Not so fast, InsurTech- long-tailed and unique claims are the Kryptonite to your innovation super power

Nothing to fear, InsurTech Man! It’s just a busy claim!

Artificial intelligence, machine learning, data analysis,
ecosystem insurance purchases, online claim handling, application-based insurance
policies, claim handling in seconds, and so on. 
There’s even instant parametric travel cover that reimburses costs-
immediately- when one’s planned air flight is delayed.  There are clever new risk assessment tools
that are derived from black box algorithms, but you know what?  Those risk data are better than the industry
has ever had!  Super insurance, InsurTech
heroes!  But ask many insureds or claim
handlers, and they’ll tell you all about InsurTech’s weakness, the kryptonite
for insurance innovation’s superheroes (I don’t mean Insurance Nerd Tony Cañas)- those being-   long-tailed or unique claims.

If insurance was easy you wouldn’t be reading this.  That is simple; much of insurance is
not.  Determining risk profiles for
thefts of bicycles in a metro area- easy. 
Same for auto/motor collision frequency/severity, water leaks, loss of
use amounts, cost of chest x-rays, roof replacement costs, and burial costs in most
jurisdictions.  Really great fodder for
clever adherents of InsurTech- high frequency, low cost cover and claims.  Even more complex risks are becoming easier
to assess, underwrite and price due to the huge volume of available data
points, and the burgeoning volume of analysis tools.  I just read today that a clever group of UK-based
InsurTech folks have found success providing comprehensive risk analysis
profiles to some large insurance companies-  Cytora
that continues to build its presence.  A
firm that didn’t exist until 2014 now is seen as a market leader in risk data
analysis and whose products are helping firms who have been around for a lot
longer than 5 years (XL Catlin, QBE, and Starr Companies)  Seemingly a perfect fit of innovation and
incumbency, leveraging data for efficient operations.  InsurTech.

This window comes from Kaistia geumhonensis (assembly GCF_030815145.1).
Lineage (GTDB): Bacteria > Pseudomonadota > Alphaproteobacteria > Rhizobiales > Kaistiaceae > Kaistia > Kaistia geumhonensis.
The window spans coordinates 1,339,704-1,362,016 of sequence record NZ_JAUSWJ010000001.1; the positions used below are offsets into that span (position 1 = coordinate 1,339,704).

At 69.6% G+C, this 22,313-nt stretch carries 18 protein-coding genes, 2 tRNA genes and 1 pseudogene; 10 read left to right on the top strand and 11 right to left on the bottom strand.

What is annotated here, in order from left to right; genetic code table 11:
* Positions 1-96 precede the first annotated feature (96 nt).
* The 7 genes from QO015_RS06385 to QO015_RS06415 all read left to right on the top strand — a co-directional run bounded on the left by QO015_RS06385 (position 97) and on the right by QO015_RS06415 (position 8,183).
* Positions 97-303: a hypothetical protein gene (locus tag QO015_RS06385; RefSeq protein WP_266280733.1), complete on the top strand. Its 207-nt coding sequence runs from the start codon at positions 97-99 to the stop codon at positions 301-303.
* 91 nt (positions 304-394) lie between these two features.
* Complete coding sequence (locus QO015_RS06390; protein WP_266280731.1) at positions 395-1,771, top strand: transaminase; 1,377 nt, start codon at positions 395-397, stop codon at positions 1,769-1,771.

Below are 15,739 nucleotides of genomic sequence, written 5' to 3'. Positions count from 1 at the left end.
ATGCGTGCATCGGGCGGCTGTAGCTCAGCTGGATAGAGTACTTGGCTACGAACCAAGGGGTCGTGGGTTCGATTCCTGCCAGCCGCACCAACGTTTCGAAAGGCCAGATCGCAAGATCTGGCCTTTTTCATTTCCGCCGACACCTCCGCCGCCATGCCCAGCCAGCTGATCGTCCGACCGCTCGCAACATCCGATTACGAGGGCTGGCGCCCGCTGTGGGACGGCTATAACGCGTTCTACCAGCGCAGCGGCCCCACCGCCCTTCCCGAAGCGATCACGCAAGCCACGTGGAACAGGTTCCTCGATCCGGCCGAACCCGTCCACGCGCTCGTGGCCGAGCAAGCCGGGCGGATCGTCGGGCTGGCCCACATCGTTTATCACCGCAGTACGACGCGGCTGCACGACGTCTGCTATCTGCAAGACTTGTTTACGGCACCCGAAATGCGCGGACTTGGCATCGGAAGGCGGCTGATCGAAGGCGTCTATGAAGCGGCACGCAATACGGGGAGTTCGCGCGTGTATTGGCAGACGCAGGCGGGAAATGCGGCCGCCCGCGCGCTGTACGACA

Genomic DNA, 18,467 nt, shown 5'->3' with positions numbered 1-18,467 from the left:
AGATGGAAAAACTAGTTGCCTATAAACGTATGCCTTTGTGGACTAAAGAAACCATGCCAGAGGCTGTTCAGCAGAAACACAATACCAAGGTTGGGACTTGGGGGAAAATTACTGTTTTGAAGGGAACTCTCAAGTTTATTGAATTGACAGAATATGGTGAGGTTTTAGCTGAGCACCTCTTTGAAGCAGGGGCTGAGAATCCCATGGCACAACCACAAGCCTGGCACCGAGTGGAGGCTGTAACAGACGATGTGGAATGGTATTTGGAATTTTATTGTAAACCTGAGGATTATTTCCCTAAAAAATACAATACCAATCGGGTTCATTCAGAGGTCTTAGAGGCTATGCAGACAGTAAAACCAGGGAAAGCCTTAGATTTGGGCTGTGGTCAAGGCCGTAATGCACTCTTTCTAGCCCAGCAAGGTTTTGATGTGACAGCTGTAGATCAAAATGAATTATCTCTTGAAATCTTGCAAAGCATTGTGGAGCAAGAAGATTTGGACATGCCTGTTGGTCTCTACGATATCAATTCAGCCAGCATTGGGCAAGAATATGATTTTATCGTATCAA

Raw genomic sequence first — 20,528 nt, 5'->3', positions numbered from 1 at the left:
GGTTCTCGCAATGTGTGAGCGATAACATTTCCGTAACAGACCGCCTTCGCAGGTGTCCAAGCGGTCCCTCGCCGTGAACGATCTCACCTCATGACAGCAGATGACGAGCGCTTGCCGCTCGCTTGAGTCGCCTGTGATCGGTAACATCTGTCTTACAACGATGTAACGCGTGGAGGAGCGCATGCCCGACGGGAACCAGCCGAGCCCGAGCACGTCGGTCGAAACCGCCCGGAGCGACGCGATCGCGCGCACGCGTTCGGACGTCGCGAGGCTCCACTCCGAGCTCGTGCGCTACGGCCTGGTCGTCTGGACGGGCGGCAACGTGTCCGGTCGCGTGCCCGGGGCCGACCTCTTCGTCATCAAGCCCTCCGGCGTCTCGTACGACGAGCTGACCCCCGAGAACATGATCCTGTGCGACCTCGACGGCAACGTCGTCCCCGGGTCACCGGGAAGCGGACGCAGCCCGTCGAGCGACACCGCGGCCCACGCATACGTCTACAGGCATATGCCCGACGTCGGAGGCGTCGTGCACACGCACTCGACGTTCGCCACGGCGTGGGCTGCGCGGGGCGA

But ask those who work behind the scenes at the firms, ask
those who manage the claims, serve the customers, and address the many
claim-servicing challenges at the carriers- is it possible that a risk that is
analyzed and underwritten within a few minutes can be a five or more year
undertaking when a claim occurs?  Yes, of
course it is.  The lion’s share of
auto/motor claim severity is not found within the settlement of auto damage, it’s
the bodily injury/casualty part of the claim. 
Direct auto damage assessment is the province of AI; personal injury
protection and liability decisions belong in most part to human interaction.  Sure, the systems within which those actions
are taken can be made efficient, but the decisions and negotiations remain outside
of game theory and machine learning (at least for now).    There have been (and continue to be)
systems utilized by auto carriers in an attempt to make uniform more complex
casualty portions of claims ( see for example Mitchell) but lingering ‘burnt fingers’
from class action suits in the 1980’s and 1990’s make these arms’ length tools trusted
but again, in need of verification.

Property insurance is not immune from the effects of
innovation expectations; there are plenty of tools that have come to the market